Hypercalcemia may develop both spontaneously and as a result of androgen therapy in women with disseminated breast carcinoma. If it develops while on this agent, the drug should be discontinued. Caution is required in administering these agents to patients with cardiac, renal or hepatic disease. Cholestatic jaundice is associated with therapeutic use of anabolic and androgenic steroids. Edema may occur occasionally with or without congestive heart failure. Concomitant administration of adrenal steroids or ACTH may add to the edema. In children, anabolic steroid treatment may accelerate bone maturation without producing compensatory gain in linear growth. This adverse effect may result in compromised adult stature. The younger the child the greater the risk of compromising final mature height. The effect on bone maturation should be monitored by assessing bone age of the wrist and hand every six months. This drug has not been shown to be safe and effective for the enhancement of athletic performance. Because of the potential risk of serious adverse health effects, this drug should not be used for such purpose.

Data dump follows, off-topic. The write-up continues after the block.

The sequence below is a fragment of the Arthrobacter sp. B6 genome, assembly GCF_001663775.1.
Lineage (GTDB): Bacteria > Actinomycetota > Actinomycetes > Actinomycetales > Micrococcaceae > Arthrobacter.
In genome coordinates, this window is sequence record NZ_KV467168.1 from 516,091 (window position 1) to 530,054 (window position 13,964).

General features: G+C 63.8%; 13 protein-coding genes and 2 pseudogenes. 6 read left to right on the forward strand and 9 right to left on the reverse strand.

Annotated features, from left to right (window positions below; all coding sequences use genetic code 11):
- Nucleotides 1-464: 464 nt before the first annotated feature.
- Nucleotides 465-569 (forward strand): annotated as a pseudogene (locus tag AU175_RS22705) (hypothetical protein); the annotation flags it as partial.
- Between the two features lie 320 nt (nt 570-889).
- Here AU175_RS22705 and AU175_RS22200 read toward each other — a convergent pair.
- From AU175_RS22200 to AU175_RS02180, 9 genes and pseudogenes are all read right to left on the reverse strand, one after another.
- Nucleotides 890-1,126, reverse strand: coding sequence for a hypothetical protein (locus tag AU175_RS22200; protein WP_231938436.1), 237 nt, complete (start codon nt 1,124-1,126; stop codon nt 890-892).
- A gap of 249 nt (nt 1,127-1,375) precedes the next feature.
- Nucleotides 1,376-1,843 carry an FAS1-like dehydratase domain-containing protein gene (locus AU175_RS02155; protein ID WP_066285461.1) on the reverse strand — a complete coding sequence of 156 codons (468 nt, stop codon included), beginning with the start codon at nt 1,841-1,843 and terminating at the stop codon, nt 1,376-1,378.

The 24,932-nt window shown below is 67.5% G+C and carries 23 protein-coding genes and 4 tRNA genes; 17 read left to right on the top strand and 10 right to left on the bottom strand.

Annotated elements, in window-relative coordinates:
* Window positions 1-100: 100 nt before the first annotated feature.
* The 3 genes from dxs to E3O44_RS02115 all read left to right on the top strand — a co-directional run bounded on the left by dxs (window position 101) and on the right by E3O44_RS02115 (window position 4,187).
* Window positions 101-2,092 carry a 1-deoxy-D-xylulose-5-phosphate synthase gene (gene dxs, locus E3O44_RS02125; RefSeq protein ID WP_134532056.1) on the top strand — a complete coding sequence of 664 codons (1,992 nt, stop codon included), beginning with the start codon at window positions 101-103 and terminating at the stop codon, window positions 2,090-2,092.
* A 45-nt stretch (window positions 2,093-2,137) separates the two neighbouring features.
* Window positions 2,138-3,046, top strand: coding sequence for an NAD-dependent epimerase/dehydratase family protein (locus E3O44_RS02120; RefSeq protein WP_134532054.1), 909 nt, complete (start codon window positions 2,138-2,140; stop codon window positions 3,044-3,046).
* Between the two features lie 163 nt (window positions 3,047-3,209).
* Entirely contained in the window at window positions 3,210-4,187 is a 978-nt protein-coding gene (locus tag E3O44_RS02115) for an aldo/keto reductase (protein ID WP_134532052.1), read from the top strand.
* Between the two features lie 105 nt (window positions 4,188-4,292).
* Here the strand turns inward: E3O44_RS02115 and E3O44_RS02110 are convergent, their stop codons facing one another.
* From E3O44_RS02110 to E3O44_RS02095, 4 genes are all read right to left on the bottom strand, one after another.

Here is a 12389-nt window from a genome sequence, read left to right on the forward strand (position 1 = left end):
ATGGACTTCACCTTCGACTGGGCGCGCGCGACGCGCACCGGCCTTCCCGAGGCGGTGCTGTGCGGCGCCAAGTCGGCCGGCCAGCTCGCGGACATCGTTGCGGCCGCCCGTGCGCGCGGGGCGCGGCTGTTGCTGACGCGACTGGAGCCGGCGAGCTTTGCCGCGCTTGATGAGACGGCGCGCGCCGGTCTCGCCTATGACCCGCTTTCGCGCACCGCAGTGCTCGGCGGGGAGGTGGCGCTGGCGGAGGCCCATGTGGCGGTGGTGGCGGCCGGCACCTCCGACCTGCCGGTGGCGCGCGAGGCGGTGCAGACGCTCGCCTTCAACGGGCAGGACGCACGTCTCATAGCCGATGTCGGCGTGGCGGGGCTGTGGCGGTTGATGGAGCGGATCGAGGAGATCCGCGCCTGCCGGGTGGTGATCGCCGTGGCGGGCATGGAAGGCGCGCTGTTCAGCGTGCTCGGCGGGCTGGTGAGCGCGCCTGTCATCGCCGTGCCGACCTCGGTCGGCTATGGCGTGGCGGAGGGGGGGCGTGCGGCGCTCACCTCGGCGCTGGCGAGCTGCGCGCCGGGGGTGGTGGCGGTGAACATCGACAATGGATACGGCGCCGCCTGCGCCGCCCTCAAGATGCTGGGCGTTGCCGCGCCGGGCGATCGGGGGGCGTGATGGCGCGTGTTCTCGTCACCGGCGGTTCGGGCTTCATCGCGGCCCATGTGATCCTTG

Clinical practice guidelines recommend > 3400 anti-factor Xa International Units of LMWH subcutaneous daily (equivalent to > 34 mg subcutaneous daily of enoxaparin). For most patients, continue prophylaxis until hospital discharge; however, in patients that are considered to be at high risk (., > 60 years of age or a history of VTE), continue prophylaxis through hospitalization and for 2—4 weeks after discharge. Previous guidelines have suggested a dose of enoxaparin 40 mg subcutaneous 1—2 hours before surgery then daily or 30 mg subcutaneous every 12 hours starting 8—12 hours before surgery.